Updated on August 26th, 2022
California corporate bylaws are created by the incorporators or board of directors of a corporation to outline the operations of the entity, regulate the directors and shareholders, and maintain efficiency within the company. The bylaws are contained within a written document that covers the election of directors, directors and shareholders meetings, issuance of shares, and duties of the elected officers.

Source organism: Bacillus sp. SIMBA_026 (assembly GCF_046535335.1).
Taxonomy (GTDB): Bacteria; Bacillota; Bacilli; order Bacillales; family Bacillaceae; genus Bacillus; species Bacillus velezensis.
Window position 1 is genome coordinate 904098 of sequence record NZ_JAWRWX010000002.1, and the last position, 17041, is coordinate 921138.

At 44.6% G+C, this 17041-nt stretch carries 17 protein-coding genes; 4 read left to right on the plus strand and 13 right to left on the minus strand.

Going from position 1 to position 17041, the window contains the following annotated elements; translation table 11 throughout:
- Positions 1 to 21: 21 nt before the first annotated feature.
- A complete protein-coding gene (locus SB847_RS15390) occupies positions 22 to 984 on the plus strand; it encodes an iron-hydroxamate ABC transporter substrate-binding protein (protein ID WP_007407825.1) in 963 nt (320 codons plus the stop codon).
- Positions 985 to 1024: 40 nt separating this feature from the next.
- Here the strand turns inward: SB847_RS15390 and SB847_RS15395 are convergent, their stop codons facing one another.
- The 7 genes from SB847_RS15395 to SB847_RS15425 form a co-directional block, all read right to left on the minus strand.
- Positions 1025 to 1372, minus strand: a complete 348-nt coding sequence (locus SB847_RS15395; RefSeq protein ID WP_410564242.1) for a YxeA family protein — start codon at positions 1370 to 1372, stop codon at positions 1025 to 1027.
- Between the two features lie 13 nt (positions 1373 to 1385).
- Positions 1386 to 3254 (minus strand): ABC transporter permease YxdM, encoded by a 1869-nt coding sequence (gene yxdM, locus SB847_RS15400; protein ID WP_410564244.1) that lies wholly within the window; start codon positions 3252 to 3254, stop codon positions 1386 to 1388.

A Californian corporation may choose not to establish bylaws, in which case, the default statutes in the California code will be applied to the entity. While the state statutes were created to cover almost all matters relating to the operations of a corporation, most entities still create their own bylaws to ensure they cover all the intricacies of their specific company.